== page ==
Ev­ery­one – in­clud­ing Ooi, Af­fendi, five other re­search as­sis­tants and the boat crew – fo­cussed their eyes or binoc­u­lars on the calm morn­ing sea.

Sud­denly, there was a lit­tle splash, but no ... it was a sea tur­tle com­ing up to catch its breath be­fore div­ing back down. We kept scour­ing and scan­ning the sea with laser-like at­ten­tion ... hmmm, were those just lit­tle waves in the dis­tance? Or the faint marks of dugong ac­tiv­ity? But after an hour, we only saw more tur­tles.

“We know the dugongs are around be­cause we’ve seen their feed­ing trails in the sea­grass,” ex­plained Ooi.

“But we are not sure why they are not sur­fac­ing at dawn like last year. Had the last monsoon sea­son changed the dugongs’ habits? We need to do more re­search.”

In fact, Ooi and Af­fendi plan to be­come like Robin­son Cru­soe “her­mits” for at least six months on Pu­lau Sibu Kukus to mon­i­tor dugongs, sea­grass and corals in the sur­round­ing seas.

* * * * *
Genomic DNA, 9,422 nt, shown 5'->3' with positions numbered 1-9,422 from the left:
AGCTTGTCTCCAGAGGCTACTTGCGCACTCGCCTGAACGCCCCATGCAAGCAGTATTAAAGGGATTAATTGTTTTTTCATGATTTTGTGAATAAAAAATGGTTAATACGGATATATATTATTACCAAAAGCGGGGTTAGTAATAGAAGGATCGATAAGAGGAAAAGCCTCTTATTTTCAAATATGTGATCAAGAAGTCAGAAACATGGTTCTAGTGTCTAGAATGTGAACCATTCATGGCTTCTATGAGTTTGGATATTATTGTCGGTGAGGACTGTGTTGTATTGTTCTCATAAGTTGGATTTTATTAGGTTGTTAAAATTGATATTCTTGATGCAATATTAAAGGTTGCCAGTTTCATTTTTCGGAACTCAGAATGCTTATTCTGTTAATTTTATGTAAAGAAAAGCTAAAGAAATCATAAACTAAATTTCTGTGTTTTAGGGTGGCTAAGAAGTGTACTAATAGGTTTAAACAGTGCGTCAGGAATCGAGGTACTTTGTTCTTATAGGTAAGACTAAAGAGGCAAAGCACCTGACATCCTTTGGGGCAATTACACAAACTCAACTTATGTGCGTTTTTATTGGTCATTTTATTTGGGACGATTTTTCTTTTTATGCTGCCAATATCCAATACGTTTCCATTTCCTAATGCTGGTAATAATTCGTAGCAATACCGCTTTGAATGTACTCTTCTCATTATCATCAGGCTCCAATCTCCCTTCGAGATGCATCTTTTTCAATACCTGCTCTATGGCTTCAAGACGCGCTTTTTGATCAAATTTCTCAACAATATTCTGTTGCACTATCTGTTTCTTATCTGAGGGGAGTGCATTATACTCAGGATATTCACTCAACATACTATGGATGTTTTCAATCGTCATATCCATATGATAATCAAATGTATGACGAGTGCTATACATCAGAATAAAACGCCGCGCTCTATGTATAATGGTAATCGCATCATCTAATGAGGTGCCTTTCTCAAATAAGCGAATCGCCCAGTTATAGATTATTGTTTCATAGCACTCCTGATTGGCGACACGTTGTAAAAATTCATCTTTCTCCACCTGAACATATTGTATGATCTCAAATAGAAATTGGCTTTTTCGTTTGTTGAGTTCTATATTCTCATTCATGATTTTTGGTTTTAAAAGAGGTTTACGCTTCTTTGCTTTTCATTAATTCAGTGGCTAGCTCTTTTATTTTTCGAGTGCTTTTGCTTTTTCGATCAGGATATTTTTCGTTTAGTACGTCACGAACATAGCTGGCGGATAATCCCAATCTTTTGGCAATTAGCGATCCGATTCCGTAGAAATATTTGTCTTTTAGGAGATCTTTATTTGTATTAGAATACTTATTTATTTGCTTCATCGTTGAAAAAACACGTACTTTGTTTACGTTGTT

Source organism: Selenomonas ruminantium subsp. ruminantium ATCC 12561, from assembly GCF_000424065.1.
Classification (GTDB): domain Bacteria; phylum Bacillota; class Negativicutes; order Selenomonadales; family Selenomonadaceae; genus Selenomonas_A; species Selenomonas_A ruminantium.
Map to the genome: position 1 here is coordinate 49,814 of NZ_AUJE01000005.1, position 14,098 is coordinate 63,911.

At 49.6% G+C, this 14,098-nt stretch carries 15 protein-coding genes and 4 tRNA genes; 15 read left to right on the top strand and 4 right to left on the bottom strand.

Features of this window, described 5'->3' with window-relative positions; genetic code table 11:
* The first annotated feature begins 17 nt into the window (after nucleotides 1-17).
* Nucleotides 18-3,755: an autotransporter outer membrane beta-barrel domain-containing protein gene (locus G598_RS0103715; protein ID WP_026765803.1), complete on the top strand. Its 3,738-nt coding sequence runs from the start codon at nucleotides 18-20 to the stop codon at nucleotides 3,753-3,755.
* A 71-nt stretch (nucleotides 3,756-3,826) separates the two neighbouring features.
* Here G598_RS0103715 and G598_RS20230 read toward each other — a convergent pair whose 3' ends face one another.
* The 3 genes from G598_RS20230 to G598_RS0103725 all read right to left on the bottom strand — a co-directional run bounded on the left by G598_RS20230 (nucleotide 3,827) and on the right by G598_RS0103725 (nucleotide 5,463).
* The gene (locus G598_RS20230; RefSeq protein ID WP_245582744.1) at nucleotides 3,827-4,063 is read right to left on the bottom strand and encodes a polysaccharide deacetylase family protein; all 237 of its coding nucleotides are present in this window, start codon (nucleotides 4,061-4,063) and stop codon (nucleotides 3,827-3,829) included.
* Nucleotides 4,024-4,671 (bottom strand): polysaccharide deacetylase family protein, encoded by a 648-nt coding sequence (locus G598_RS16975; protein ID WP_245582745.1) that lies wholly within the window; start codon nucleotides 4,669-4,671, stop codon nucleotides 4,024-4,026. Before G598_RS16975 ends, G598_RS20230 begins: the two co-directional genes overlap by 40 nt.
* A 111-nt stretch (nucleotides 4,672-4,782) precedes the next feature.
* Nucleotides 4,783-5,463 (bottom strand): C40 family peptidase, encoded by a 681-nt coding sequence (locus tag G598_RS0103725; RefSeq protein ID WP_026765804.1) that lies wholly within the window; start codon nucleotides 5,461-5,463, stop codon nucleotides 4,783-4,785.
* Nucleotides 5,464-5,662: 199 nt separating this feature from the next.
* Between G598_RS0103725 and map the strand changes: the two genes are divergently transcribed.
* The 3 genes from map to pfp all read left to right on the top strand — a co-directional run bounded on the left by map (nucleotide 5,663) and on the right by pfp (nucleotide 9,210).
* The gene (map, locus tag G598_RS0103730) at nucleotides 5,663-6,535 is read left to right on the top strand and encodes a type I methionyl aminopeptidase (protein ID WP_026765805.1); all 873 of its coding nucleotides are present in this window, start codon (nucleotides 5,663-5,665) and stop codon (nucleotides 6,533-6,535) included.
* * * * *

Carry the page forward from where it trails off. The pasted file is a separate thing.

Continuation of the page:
To this end, they sur­veyed the only (tiny) beach on the is­land to see where they could set up work and sleep ar­eas, a kitchen and that most cru­cial thing – a toi­let.

“Well, luck­ily we’ve not seen any scor­pi­ons or cen­tipedes here yet. Only kerengga ants (which have painful bites!),” smiled Af­fendi. “We also have to watch out for sea snakes that may re­turn to the is­land at night.”

We then clam­bered up the slip­pery slopes of a small hill, to be re­warded with a glo­ri­ous panorama of the sur­round­ing seas and is­lands.

“From up here, we can con­stantly look out for dugongs,” quipped Af­fendi.